Veteran editorial cartoonist Kevin “KAL” Kallaugher – the man who never met a politician’s dome-y head he couldn’t make dome-ier – may be returning to The Baltimore Sun.
Rumors have been swirling that Kallaugher has been talking to management about coming back to draw a once-a-week cartoon for the newspaper that employed him for 17 years – and then dropped him in late 2005, at a time when staff cartoonists were being cut by ailing news organizations all over the country.
Today, reached by email, Kallaugher confirmed the basic story.
“I have been in discussions with The Sun,” he wrote. “If all goes well, I would be starting [in] late February.” Kallaugher said the deal is still “not inked,” but declined to elaborate. Sources close to the discussion at 501 N. Calvert St. said the final decision rests with the Sun’s corporate parent, Chicago-based Tribune Co.
Kallaugher, 56, was among 70 Sun employees who took a buyout as part of one of the many sweeping staff reductions Tribune has ordered in recent years at the Sun and its other newspapers.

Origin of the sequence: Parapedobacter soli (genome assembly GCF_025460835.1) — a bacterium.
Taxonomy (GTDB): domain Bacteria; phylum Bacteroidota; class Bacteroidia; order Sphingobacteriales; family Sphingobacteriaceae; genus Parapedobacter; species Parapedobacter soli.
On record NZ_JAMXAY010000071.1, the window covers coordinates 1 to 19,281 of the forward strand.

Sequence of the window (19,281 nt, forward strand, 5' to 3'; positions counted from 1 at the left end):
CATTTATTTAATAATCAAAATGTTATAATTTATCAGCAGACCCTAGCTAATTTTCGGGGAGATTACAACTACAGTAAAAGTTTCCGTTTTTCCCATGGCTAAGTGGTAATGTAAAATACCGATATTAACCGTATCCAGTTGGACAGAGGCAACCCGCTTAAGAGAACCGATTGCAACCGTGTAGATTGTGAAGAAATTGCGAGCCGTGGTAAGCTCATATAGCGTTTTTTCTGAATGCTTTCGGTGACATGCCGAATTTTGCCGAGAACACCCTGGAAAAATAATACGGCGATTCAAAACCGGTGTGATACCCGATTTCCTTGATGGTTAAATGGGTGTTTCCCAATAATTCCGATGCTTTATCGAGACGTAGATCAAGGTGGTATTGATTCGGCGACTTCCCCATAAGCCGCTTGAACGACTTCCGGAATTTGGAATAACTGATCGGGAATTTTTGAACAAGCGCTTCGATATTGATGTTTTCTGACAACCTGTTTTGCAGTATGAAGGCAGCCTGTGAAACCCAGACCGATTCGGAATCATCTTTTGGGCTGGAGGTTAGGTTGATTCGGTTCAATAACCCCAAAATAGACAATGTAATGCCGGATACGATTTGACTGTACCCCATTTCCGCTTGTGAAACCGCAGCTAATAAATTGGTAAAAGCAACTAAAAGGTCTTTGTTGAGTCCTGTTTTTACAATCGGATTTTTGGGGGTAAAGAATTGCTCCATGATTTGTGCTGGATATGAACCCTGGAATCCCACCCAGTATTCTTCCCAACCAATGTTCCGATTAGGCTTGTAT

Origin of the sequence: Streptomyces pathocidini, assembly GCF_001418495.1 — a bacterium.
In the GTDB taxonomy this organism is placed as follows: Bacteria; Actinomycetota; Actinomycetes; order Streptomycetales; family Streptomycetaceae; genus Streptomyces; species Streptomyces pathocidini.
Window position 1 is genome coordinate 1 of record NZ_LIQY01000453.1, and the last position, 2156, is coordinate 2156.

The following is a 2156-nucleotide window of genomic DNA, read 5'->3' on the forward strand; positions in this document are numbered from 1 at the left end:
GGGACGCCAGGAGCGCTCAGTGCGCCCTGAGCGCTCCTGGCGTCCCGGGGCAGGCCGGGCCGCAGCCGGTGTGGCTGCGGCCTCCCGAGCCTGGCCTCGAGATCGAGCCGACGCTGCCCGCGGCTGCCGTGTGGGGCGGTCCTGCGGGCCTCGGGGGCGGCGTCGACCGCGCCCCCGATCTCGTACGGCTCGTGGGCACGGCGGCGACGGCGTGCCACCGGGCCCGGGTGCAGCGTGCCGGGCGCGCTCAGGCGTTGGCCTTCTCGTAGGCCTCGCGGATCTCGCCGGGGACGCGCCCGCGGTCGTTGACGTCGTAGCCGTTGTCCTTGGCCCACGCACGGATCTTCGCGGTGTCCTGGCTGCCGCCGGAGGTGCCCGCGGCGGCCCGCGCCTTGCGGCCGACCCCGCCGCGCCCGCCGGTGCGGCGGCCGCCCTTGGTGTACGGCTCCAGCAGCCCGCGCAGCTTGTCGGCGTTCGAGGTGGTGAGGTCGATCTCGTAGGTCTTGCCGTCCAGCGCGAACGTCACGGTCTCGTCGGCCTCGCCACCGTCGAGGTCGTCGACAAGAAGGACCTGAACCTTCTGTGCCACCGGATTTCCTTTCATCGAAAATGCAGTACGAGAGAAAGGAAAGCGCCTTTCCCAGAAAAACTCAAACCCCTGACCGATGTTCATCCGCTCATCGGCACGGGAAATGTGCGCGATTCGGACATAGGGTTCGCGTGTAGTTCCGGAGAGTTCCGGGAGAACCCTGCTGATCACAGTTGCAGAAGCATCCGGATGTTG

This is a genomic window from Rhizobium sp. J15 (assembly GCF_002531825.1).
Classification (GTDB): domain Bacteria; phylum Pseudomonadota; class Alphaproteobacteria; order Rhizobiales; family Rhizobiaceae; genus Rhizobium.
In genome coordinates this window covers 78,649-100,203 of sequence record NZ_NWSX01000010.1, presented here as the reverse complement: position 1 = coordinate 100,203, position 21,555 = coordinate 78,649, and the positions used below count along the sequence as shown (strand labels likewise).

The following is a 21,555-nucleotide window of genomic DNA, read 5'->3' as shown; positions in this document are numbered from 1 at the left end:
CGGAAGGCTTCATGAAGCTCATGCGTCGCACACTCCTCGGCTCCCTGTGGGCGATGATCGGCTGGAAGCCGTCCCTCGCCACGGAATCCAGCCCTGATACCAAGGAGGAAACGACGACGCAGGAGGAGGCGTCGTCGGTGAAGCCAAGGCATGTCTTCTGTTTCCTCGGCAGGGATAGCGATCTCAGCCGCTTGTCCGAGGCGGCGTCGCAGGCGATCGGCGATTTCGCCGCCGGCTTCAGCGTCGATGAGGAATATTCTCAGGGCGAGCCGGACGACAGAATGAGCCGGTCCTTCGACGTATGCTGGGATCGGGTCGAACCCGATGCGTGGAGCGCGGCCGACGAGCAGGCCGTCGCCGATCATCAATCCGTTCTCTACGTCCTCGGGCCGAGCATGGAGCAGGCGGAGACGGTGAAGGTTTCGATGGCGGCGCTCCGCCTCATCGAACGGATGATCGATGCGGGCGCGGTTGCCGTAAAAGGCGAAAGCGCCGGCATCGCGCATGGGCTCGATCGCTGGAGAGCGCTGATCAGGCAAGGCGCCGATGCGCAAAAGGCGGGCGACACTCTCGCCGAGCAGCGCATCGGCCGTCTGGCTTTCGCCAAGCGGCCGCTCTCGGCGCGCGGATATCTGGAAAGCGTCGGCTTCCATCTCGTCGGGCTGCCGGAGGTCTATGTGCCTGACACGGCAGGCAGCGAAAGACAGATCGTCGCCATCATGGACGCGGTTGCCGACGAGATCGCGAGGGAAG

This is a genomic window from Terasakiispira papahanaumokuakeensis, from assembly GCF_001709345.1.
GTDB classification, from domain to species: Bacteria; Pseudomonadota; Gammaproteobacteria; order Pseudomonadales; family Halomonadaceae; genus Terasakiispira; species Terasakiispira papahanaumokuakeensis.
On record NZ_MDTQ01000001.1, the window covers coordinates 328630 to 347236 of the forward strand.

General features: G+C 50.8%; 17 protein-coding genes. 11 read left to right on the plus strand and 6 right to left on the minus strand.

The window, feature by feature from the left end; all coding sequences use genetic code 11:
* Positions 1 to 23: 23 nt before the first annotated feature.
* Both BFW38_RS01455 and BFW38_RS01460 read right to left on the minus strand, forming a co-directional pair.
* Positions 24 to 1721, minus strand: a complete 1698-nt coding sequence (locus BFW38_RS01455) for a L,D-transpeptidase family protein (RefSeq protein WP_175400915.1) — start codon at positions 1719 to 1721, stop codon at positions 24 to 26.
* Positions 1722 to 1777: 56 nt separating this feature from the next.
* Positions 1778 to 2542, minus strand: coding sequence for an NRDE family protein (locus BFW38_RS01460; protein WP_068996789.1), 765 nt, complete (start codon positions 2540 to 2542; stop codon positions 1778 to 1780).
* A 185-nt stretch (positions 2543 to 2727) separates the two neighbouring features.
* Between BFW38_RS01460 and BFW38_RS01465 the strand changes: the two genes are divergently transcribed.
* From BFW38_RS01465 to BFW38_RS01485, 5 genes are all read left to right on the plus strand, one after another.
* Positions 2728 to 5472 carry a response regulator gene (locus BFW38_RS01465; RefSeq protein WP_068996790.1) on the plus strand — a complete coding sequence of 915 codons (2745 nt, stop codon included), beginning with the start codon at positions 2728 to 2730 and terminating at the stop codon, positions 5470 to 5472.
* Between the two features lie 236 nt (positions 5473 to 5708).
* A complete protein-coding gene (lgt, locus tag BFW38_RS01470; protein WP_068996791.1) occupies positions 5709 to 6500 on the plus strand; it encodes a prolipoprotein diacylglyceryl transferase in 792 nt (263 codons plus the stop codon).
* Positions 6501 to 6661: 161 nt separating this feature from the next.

The dropping of the award-winning “KAL” was just one Tribune decision that prompted the nation’s editorial cartoonists to organize a “Black Ink Monday” protest at the time. His departure came on the heels of the Tribune-owned Los Angeles Times firing cartoonist Michael Ramirez and their decision to offer Hartford Courant cartoonist Bob Engelhart a buyout. And the flagship Chicago Tribune hadn’t replaced cartoonist Jeff MacNelly after he died in 2000.
After decamping from the Sun, Kallaugher continued his longstanding relationship with The Economist, and today told The Brew he continues to produce editorial cartoons and cover art for the British publication. Artist-in-residence at the University of Maryland Baltimore County, Kallaugher has over the years branched out beyond static pen and ink drawings. He has also moved into animation and formed his own company to develop 3-D digital caricatures (like “the Digital Dubya”) and even teamed up with Chicago’s “Second City” to do real-time interactive satire.
And, like everybody these days, he’s got a blog to promote his work.
“I had a busy week with The Economist. I completed the cover for the New Year edition as well as adding an editorial cartoon . . . and an illustration about Ron Paul,” he writes in a recent post. “Now it’s time to catch up on my sleep!”